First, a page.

Defining design

Design is an agent of change that can help us to make sense of what is happening, and to turn it to our advantage.

  • Changes could be economical, social …
  • Doesn’t have to be scary
  • Need this, right now, for speed and scale

Women’s march on London:  Too much to fit on one sign

  • Terrorism
  • Accelerating science and technology
  • Refugee crisis

Design isn’t a panacea, but can help … if society allows it to do so

  • Only if process includes design as good and bad

Non-negotiable quality since 1880, usefulness

  • Why consider desirable if not useful?

New Bus for London 2012 (new Routemaster), replacing 1954 model Routemaster

  • Named the Boris bus
  • New Routemaster looks good, when you see a lot more together
  • Quality of engineering is so poor, it breaks down
  • Diesel breakdowns
  • Overheating for passengers
  • It’s too unreliable to be useful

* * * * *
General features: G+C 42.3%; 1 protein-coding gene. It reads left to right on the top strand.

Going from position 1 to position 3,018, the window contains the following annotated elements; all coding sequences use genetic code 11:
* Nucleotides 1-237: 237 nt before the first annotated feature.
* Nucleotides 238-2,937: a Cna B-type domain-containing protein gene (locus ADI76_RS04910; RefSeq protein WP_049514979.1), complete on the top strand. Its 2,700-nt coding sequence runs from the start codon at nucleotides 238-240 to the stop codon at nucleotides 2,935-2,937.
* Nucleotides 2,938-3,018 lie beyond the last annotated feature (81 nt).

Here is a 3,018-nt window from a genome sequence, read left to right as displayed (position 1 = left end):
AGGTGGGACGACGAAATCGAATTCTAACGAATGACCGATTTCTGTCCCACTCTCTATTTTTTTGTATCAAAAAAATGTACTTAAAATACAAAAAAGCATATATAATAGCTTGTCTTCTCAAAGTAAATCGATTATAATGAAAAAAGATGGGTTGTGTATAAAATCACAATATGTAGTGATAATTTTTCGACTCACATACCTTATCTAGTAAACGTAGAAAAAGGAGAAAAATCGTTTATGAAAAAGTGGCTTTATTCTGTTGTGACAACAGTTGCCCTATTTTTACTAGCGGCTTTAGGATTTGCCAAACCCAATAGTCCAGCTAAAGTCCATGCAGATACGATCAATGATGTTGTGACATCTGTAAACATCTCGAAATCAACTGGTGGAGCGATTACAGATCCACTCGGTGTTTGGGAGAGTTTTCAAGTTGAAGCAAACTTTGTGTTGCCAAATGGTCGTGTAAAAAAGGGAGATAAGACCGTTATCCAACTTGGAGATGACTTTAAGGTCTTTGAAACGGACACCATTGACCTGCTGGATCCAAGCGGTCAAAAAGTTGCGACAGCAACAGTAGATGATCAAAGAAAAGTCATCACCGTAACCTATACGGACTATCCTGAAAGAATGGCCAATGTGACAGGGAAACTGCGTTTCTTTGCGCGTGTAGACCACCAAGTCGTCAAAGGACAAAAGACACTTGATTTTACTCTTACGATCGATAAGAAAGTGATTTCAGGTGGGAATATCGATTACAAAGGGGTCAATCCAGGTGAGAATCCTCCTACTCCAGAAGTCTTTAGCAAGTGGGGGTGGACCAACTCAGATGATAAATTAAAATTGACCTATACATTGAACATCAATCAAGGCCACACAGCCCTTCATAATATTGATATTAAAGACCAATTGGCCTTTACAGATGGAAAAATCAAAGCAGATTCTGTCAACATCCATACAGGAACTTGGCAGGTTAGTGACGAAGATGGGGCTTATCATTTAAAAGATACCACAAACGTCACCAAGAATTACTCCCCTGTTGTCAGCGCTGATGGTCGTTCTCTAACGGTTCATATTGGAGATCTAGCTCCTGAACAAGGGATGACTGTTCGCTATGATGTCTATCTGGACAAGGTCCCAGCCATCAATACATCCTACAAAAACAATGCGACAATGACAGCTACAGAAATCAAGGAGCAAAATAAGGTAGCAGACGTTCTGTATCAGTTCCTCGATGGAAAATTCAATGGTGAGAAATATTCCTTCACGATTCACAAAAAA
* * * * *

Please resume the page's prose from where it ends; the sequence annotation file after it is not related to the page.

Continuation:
• Tasteful rubbish is still rubbish:  Reyner Banham

Digital product:  Google Glass

  • Seems so exciting at Google, thought the rest of us would wear them
  • The look dodgy, don’t do much more than phones
  • Triggered court cases
  • Mocked
  • Sales poor, stopped making them in 2013
  • Wasn’t useful, although it serve function

Useful needs to be combined with third, integrity

  • If concerned with manufacturing, distribution, etc. … it can’t be consider as good design

Roland Barthes:  any pleasure from car is blighted by it being a gas-guzzling economic bomb

Apple iPhone:  following physics in the hand